FIRST ON FOX: Rep. Andrew Garbarino, R-N.Y., says if Congress doesn't act soon, all Americans – regardless of where they live – could see their daily lives impacted as cybercriminals continue to target the "broader" U.S. economy.
In just one month, critical infrastructure has been successfully targeted by malicious foreign actors. Among those affected was the Metropolitan Transportation Authority, which operates the subway and bus systems in New York City. While the MTA says no sensitive information was stolen, the incident raises questions about the possible implications that potential cybersecurity attacks against the MTA could have, not just for 8 million people living in the nation's largest city, but for all Americans.
In an exclusive interview with Fox News, Garbarino said that while the MTA hack focused on the information technology systems, cybercriminals "could just as easily disrupt the OT systems of MTA, which could put riders’ physical safety in danger and their personal information at risk."
"The potential ramifications are disastrous. Cyberattacks have the potential to have a massive impact on our broader economy, most recently, as was the case with Colonial and JBS, by disrupting critical supply chains," Garbarino, who is the ranking member of the House Committee on Cybersecurity, Infrastructure Protection, and Innovation, continued.
Garbarino said that cybercriminals are currently aiming to attack all critical infrastructure sectors, "from the financial services sector to the transportation sector."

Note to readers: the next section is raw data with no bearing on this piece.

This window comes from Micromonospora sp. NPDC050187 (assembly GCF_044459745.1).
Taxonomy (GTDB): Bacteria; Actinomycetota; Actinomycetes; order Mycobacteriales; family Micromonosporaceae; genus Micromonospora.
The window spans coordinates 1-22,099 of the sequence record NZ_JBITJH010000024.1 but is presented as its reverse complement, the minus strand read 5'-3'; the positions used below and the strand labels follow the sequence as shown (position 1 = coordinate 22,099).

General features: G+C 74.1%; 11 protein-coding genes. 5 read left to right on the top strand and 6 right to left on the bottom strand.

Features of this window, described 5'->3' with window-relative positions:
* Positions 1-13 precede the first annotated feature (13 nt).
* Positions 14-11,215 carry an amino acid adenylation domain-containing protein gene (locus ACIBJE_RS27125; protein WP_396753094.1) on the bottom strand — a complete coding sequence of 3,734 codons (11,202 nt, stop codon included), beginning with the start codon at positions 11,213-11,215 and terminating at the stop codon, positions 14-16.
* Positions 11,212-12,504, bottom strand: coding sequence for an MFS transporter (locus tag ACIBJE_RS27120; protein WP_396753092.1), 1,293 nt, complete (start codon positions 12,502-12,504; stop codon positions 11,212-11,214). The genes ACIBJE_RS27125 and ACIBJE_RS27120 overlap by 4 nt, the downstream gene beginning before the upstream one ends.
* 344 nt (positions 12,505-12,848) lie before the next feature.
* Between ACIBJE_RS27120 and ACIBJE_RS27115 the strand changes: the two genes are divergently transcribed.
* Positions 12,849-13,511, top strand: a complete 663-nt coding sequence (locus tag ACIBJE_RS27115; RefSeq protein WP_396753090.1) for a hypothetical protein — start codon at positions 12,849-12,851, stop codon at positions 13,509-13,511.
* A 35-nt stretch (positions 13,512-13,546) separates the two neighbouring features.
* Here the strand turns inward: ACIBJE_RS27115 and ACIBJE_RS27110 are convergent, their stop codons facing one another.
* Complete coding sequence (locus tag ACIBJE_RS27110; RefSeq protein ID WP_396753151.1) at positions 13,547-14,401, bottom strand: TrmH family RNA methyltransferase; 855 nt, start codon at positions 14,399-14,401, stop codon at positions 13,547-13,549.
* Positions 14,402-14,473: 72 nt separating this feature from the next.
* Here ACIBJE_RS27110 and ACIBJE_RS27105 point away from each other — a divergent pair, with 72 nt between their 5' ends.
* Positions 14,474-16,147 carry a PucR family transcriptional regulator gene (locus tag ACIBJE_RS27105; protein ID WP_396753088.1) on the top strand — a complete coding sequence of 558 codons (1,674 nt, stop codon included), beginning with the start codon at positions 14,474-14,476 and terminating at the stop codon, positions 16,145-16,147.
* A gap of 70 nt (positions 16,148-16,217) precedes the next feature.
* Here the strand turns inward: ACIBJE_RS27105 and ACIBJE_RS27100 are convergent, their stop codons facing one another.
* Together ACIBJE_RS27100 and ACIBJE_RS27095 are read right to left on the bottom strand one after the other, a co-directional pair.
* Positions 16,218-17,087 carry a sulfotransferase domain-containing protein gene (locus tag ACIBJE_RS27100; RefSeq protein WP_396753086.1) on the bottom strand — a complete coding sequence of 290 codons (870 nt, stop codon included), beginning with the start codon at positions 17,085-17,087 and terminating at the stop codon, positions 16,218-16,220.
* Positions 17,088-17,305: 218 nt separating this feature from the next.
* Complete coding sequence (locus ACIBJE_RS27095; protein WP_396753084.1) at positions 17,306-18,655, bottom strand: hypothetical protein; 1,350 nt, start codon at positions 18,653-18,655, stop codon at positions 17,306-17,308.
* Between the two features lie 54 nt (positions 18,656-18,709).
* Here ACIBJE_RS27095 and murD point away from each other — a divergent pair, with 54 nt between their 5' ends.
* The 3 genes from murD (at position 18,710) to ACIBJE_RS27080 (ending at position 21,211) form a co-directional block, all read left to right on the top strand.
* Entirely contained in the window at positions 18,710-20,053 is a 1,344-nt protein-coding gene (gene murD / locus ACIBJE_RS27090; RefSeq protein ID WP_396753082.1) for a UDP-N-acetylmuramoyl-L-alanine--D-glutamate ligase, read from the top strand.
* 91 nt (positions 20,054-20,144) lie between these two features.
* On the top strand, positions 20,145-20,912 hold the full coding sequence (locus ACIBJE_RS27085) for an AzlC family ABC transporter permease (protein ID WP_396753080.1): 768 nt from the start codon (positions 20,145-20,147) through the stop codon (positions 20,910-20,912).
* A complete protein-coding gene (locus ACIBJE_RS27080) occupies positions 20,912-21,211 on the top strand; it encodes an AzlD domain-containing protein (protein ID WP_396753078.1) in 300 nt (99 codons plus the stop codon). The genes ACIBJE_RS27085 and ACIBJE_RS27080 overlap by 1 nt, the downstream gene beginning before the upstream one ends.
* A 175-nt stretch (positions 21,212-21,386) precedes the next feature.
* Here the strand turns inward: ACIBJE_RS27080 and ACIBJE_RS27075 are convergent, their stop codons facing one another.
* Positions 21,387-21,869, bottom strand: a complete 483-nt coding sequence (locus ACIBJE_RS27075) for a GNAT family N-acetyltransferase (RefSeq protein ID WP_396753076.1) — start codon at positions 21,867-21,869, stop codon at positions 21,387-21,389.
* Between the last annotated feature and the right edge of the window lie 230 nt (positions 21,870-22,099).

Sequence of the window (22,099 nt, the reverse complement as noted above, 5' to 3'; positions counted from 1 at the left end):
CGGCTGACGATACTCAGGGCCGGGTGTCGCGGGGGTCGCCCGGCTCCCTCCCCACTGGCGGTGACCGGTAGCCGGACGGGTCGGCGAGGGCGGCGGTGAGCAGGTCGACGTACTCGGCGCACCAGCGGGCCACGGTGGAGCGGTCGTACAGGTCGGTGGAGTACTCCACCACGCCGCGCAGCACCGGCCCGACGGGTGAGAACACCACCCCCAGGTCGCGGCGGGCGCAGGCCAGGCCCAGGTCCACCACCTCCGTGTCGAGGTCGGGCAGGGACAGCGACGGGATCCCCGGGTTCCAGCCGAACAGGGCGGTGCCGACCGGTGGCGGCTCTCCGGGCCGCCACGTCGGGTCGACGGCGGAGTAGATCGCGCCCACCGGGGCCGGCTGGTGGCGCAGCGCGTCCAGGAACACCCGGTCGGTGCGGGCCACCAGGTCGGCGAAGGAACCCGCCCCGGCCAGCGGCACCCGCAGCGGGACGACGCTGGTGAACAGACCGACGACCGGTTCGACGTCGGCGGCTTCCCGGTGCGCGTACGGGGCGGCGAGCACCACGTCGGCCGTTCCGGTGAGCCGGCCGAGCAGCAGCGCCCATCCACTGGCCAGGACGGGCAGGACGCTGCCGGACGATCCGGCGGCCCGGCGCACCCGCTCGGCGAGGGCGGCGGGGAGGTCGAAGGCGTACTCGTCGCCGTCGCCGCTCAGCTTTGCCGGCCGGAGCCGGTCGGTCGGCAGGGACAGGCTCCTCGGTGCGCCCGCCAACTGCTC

"The MTA is just one of many recent cyberattacks we’ve seen. The point is that cybercriminals are going after our critical infrastructure and if we don’t work to mitigate cyber threats, it will affect Americans no matter where in the country you live. From increased gas prices to meat shortages, every American is at risk of feeling the effects of recent attacks," Garbarino explained.
The first-term congressman whose district is serviced by the MTA-operated Long Island Rail Road, said that the Biden administration has more to do when it comes to this threat.
"Although I am pleased to see that President Biden has heeded some of our calls to fully leverage the expertise of Cybersecurity and Infrastructure Security Agency, I think more still can be done over the coming years to empower it with the stature and resources it needs to effectively carry out its mission," Garbarino said.